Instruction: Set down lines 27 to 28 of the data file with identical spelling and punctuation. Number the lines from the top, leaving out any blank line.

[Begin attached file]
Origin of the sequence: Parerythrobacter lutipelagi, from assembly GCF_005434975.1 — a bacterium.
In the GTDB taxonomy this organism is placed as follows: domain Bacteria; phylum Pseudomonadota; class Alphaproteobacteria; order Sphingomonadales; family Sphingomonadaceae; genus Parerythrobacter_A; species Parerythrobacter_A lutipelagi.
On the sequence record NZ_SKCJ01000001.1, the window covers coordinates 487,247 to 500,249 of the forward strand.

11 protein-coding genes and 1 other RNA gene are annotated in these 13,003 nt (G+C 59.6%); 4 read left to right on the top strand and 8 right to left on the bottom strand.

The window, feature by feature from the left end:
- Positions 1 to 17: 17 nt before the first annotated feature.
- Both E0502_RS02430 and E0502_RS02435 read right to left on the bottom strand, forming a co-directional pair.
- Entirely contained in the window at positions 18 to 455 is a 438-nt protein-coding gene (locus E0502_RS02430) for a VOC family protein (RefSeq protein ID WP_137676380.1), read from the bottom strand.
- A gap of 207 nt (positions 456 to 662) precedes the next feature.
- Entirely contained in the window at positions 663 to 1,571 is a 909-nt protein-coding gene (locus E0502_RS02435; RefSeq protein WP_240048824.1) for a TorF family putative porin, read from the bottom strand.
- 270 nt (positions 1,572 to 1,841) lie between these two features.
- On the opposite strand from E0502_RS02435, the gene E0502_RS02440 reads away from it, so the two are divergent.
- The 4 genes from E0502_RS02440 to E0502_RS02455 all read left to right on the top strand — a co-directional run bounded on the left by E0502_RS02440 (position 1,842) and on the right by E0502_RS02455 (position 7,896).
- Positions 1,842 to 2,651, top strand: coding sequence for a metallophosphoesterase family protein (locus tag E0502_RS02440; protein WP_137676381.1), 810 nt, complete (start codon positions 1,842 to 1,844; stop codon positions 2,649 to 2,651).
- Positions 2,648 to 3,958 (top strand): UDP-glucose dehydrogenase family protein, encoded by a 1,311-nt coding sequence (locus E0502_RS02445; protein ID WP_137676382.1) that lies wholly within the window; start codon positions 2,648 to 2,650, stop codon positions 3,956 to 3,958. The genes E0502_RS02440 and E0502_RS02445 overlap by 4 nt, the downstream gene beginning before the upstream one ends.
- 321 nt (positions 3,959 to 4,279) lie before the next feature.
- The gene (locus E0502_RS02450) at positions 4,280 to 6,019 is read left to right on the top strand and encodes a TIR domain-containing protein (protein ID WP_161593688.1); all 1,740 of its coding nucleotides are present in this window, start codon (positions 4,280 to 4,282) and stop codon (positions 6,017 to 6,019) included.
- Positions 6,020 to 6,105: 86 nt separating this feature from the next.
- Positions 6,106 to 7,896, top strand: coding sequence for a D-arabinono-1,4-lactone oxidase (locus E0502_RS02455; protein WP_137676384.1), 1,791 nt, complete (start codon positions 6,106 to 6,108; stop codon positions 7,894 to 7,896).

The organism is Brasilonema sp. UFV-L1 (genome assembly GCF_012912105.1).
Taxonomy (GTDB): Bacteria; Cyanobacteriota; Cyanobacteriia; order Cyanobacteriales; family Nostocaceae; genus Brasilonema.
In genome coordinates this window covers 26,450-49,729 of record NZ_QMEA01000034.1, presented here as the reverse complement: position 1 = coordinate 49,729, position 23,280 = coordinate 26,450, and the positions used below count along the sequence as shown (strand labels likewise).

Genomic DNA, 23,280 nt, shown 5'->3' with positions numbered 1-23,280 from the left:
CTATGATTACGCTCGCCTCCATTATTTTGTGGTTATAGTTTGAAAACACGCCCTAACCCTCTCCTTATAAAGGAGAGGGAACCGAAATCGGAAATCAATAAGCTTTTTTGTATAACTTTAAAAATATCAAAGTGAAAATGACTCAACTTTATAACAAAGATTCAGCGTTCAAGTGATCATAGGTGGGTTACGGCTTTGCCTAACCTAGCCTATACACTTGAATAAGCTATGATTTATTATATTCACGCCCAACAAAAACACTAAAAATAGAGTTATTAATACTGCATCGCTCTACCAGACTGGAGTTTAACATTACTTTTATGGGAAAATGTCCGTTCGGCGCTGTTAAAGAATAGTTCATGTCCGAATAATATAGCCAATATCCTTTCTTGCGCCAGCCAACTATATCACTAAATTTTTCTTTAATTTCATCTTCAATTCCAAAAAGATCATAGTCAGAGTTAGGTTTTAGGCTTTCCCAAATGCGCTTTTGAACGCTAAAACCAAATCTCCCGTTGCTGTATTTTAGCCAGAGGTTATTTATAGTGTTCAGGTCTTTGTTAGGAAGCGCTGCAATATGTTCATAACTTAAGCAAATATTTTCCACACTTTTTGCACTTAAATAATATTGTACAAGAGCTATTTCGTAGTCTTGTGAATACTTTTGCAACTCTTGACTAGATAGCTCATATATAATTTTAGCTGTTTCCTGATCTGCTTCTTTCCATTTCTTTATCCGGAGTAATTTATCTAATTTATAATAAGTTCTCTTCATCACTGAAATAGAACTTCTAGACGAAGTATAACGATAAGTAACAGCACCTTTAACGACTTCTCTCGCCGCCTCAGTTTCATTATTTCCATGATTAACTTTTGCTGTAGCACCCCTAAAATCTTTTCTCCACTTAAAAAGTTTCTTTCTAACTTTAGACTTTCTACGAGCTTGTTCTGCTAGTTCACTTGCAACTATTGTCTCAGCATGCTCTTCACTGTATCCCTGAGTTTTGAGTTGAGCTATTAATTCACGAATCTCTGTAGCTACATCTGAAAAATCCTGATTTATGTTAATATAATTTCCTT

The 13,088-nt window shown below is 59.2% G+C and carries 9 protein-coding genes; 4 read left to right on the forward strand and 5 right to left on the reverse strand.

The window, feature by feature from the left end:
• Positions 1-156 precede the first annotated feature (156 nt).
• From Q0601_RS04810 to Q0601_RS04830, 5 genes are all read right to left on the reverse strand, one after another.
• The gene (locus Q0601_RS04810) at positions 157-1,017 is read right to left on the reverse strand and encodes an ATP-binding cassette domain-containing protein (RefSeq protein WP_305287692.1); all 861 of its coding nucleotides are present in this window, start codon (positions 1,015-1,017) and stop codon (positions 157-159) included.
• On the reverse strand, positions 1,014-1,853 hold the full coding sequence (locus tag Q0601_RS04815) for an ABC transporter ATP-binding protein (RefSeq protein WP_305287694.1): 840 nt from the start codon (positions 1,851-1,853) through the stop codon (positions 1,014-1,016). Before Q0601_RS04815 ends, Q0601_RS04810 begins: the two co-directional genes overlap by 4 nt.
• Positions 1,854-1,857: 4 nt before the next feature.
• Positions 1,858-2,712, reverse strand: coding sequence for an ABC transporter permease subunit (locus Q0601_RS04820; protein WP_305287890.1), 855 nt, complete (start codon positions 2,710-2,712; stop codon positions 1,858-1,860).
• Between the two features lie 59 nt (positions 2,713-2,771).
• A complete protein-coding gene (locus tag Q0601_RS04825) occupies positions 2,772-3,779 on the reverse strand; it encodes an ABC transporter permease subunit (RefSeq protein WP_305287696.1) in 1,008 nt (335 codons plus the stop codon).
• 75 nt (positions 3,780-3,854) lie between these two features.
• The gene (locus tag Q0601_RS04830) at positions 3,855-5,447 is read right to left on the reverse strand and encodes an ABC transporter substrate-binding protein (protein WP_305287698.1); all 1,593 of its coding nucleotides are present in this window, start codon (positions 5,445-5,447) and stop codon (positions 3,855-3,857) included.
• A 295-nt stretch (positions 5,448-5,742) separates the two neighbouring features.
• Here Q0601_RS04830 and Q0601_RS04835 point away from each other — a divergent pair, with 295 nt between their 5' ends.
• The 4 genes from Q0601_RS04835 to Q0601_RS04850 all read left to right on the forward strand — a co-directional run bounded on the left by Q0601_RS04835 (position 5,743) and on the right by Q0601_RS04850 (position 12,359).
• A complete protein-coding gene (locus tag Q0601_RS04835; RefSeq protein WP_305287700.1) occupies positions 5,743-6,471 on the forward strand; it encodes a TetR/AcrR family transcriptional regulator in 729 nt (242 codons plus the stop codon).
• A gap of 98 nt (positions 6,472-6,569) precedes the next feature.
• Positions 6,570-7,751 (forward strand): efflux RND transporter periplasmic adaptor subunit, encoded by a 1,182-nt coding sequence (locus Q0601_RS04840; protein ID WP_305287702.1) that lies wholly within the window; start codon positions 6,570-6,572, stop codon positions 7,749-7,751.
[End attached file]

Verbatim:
• Positions 1-156 precede the first annotated feature (156 nt).
• From Q0601_RS04810 to Q0601_RS04830, 5 genes are all read right to left on the reverse strand, one after another.